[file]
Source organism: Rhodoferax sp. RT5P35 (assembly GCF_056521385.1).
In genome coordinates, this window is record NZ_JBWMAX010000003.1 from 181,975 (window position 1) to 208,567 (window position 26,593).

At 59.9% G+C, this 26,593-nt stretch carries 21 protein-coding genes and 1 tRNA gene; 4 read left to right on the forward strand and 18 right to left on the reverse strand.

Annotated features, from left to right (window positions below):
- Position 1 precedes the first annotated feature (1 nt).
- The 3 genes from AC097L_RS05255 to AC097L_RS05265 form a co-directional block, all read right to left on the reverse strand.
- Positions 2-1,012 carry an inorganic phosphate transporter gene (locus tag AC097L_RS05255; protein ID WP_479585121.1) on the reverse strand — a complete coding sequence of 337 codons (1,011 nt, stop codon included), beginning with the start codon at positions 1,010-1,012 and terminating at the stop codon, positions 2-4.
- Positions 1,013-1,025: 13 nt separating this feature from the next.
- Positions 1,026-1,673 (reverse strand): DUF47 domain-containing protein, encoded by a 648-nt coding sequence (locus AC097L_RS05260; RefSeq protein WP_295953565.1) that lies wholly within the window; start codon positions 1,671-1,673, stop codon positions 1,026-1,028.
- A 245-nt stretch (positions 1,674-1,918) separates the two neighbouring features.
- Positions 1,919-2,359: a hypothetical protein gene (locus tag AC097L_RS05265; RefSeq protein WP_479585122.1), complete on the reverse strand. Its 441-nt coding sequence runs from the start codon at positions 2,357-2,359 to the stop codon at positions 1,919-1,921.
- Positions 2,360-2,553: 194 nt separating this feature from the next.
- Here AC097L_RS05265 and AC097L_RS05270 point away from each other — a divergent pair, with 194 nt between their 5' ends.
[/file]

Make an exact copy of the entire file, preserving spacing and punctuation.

Source organism: Rhodoferax sp. RT5P35 (assembly GCF_056521385.1).
In genome coordinates, this window is record NZ_JBWMAX010000003.1 from 181,975 (window position 1) to 208,567 (window position 26,593).

At 59.9% G+C, this 26,593-nt stretch carries 21 protein-coding genes and 1 tRNA gene; 4 read left to right on the forward strand and 18 right to left on the reverse strand.

Annotated features, from left to right (window positions below):
- Position 1 precedes the first annotated feature (1 nt).
- The 3 genes from AC097L_RS05255 to AC097L_RS05265 form a co-directional block, all read right to left on the reverse strand.
- Positions 2-1,012 carry an inorganic phosphate transporter gene (locus tag AC097L_RS05255; protein ID WP_479585121.1) on the reverse strand — a complete coding sequence of 337 codons (1,011 nt, stop codon included), beginning with the start codon at positions 1,010-1,012 and terminating at the stop codon, positions 2-4.
- Positions 1,013-1,025: 13 nt separating this feature from the next.
- Positions 1,026-1,673 (reverse strand): DUF47 domain-containing protein, encoded by a 648-nt coding sequence (locus AC097L_RS05260; RefSeq protein WP_295953565.1) that lies wholly within the window; start codon positions 1,671-1,673, stop codon positions 1,026-1,028.
- A 245-nt stretch (positions 1,674-1,918) separates the two neighbouring features.
- Positions 1,919-2,359: a hypothetical protein gene (locus tag AC097L_RS05265; RefSeq protein WP_479585122.1), complete on the reverse strand. Its 441-nt coding sequence runs from the start codon at positions 2,357-2,359 to the stop codon at positions 1,919-1,921.
- Positions 2,360-2,553: 194 nt separating this feature from the next.
- Here AC097L_RS05265 and AC097L_RS05270 point away from each other — a divergent pair, with 194 nt between their 5' ends.